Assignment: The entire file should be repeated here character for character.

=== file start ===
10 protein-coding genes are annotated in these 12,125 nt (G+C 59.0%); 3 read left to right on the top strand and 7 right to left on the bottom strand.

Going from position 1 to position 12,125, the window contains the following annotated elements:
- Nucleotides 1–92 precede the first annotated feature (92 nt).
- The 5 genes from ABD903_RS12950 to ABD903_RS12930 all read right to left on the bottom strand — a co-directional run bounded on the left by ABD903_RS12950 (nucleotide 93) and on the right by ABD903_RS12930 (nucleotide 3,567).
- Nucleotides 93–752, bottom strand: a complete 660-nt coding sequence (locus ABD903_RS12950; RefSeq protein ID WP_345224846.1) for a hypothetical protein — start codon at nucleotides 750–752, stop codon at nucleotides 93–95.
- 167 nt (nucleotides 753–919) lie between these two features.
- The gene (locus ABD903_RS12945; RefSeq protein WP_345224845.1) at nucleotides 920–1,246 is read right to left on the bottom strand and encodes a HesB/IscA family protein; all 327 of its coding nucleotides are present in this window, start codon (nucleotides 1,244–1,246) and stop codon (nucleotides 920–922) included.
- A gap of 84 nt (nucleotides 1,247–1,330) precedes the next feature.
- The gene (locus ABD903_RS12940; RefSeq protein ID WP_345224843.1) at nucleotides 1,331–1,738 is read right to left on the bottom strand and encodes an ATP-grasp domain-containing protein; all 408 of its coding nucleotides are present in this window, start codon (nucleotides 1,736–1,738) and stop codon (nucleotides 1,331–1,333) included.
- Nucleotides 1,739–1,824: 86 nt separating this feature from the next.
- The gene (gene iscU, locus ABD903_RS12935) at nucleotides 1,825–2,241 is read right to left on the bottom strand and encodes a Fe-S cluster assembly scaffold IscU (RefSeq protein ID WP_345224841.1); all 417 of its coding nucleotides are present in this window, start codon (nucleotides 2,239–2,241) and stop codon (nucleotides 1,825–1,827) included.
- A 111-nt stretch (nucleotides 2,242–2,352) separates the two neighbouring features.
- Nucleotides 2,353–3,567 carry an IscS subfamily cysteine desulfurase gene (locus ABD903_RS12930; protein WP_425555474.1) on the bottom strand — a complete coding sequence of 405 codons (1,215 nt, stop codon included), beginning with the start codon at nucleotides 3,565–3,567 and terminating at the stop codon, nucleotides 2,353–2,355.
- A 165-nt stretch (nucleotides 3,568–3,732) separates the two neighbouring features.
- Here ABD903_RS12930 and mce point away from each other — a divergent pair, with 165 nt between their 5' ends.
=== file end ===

10 protein-coding genes are annotated in these 12,125 nt (G+C 59.0%); 3 read left to right on the top strand and 7 right to left on the bottom strand.

Going from position 1 to position 12,125, the window contains the following annotated elements:
- Nucleotides 1–92 precede the first annotated feature (92 nt).
- The 5 genes from ABD903_RS12950 to ABD903_RS12930 all read right to left on the bottom strand — a co-directional run bounded on the left by ABD903_RS12950 (nucleotide 93) and on the right by ABD903_RS12930 (nucleotide 3,567).
- Nucleotides 93–752, bottom strand: a complete 660-nt coding sequence (locus ABD903_RS12950; RefSeq protein ID WP_345224846.1) for a hypothetical protein — start codon at nucleotides 750–752, stop codon at nucleotides 93–95.
- 167 nt (nucleotides 753–919) lie between these two features.
- The gene (locus ABD903_RS12945; RefSeq protein WP_345224845.1) at nucleotides 920–1,246 is read right to left on the bottom strand and encodes a HesB/IscA family protein; all 327 of its coding nucleotides are present in this window, start codon (nucleotides 1,244–1,246) and stop codon (nucleotides 920–922) included.
- A gap of 84 nt (nucleotides 1,247–1,330) precedes the next feature.
- The gene (locus ABD903_RS12940; RefSeq protein ID WP_345224843.1) at nucleotides 1,331–1,738 is read right to left on the bottom strand and encodes an ATP-grasp domain-containing protein; all 408 of its coding nucleotides are present in this window, start codon (nucleotides 1,736–1,738) and stop codon (nucleotides 1,331–1,333) included.
- Nucleotides 1,739–1,824: 86 nt separating this feature from the next.
- The gene (gene iscU, locus ABD903_RS12935) at nucleotides 1,825–2,241 is read right to left on the bottom strand and encodes a Fe-S cluster assembly scaffold IscU (RefSeq protein ID WP_345224841.1); all 417 of its coding nucleotides are present in this window, start codon (nucleotides 2,239–2,241) and stop codon (nucleotides 1,825–1,827) included.
- A 111-nt stretch (nucleotides 2,242–2,352) separates the two neighbouring features.
- Nucleotides 2,353–3,567 carry an IscS subfamily cysteine desulfurase gene (locus ABD903_RS12930; protein WP_425555474.1) on the bottom strand — a complete coding sequence of 405 codons (1,215 nt, stop codon included), beginning with the start codon at nucleotides 3,565–3,567 and terminating at the stop codon, nucleotides 2,353–2,355.
- A 165-nt stretch (nucleotides 3,568–3,732) separates the two neighbouring features.
- Here ABD903_RS12930 and mce point away from each other — a divergent pair, with 165 nt between their 5' ends.